- Food service delivery & pickup (plastic wrapped, plastic cutlery)
- Individuals in quarantine will clean their own cabin, apply laundry
- Plan for disembarkation at nearest port
Each cruise line will submit a plan to the CDC for a certificate of approval. There will be an inspection of the plan, audit by third parties, simulated cruises, volunteer passenger cruises, and marketing guidelines to disclose risks approved by the CDC. Ads and disclosures will start to sound like American drug commercials. The CDC can revoke a line’s certification to sail in US Waters if there are violations.
Cruising is a massive market in the US, with many travelers boarding in their home port market, driving not far, or taking a short flight. Almost all Canadians fly to take a cruise from the US, and Canada has extended the no sail order to February 2021 (not that there is much passenger cruising to/from Canada in winter).
We noticed no overall restriction or specific regulation on cruise ship occupancy. We’ve heard that 60% of normal capacity will be a likely maximum in order to achieve the social distancing required.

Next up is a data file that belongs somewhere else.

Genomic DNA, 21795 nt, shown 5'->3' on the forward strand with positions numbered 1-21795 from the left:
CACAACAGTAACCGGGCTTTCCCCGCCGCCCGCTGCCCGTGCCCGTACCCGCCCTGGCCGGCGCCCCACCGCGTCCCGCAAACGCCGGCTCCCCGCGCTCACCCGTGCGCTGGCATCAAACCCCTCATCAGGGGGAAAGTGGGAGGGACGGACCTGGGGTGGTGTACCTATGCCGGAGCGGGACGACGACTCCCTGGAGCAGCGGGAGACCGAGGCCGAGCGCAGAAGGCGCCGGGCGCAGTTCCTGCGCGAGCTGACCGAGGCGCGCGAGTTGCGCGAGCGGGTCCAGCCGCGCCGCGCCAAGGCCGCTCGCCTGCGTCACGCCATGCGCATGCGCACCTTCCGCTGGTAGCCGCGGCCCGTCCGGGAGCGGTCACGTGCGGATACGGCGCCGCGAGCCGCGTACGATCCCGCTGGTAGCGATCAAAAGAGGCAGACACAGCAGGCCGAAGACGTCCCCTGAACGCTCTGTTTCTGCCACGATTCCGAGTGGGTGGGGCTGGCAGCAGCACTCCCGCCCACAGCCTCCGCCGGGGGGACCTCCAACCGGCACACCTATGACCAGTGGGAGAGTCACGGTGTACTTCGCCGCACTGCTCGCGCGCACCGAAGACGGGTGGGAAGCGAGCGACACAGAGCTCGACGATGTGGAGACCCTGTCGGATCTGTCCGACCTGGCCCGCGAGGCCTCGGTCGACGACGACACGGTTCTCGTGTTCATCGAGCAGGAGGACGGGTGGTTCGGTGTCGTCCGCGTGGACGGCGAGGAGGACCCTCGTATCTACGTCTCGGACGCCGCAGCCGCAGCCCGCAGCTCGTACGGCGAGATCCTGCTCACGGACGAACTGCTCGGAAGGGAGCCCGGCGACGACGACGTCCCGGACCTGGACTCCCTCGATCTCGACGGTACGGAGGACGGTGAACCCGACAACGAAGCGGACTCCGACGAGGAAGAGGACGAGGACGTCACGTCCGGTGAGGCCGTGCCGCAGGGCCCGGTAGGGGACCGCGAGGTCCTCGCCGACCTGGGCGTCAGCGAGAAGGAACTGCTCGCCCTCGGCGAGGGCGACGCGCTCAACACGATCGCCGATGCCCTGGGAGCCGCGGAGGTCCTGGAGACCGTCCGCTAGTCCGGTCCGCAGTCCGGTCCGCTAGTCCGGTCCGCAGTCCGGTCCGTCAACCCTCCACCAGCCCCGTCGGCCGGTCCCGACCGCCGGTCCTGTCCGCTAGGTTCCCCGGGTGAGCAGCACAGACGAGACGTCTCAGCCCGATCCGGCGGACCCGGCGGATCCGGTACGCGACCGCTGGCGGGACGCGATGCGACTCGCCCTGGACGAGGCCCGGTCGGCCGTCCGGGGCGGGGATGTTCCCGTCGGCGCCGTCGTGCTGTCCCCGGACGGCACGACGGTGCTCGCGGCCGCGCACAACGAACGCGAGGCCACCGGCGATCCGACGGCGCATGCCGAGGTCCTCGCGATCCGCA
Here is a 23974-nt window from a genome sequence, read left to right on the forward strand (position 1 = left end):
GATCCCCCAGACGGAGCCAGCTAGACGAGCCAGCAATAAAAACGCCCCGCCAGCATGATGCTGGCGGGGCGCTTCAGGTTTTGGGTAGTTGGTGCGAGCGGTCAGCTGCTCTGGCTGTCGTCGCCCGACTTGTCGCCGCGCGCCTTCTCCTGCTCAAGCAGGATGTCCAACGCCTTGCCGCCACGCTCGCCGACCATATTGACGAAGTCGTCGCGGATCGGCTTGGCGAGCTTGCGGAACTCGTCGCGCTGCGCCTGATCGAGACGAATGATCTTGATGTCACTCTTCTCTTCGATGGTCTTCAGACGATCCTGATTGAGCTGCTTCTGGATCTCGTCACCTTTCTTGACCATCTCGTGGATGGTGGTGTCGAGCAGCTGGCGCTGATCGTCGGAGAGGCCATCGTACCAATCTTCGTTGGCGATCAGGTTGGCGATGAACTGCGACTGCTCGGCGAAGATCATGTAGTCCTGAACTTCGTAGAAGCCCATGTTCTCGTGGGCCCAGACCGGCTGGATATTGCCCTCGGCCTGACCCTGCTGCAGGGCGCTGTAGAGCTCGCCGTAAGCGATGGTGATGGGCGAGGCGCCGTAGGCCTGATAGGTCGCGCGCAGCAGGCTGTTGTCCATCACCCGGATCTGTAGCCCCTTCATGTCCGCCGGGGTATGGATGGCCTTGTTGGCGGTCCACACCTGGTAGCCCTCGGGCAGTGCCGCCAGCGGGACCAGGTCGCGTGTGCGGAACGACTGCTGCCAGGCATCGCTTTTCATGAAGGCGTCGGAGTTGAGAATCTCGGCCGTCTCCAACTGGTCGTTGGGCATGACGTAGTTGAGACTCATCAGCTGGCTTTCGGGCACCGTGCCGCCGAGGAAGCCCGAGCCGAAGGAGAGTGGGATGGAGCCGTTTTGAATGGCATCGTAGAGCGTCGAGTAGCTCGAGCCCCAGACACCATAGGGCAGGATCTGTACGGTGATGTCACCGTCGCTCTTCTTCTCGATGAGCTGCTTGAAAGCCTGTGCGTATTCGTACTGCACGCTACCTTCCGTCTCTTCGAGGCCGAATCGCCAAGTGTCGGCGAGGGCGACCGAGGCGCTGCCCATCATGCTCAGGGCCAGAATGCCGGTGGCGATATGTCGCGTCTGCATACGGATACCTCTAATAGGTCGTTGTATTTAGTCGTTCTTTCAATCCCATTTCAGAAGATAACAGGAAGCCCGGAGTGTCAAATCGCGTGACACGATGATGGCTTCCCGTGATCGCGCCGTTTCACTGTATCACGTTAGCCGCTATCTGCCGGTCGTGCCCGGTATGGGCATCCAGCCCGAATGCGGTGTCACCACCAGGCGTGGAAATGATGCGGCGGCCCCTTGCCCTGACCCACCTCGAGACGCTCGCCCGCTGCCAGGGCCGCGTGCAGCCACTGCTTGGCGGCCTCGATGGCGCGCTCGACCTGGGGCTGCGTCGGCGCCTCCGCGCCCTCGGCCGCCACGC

No doubt, all this will cost more to deliver, and it is uncertain how this will affect cruise pricing. Demand itself affects cruise pricing, and while there will be increased costs, it may take attractive pricing and inclusions to woo people aboard.
Is physical distancing really possible on cruise ships?
At a 60% occupancy, it is entirely possible to maintain adequate distance. If you have cruised before, think about how empty the ship feels while in port. While more than 40% will normally go into port, the periods two or three hours prior to sailing out of port would give you the best visual of what a 60% full ship might feel like.
There should be no crowding in pool areas. If deck chairs are spaced throughout all deck space – upper pool deck, rear decks, and sun decks, people could spread out like at resorts. Alterations to beverage services, including loading up canned drinks in cooler bags should avoid normally crowded bar areas.
A 60% full ship can absolutely physically distance meal services, especially if by extending hours of operation, adding in cabin/balcony dining, and keeping all restaurants open. Eliminating the “seatings” to open dining and improving electronic table reservations by apps will also eliminate crowds and lineups on entry to the dining rooms.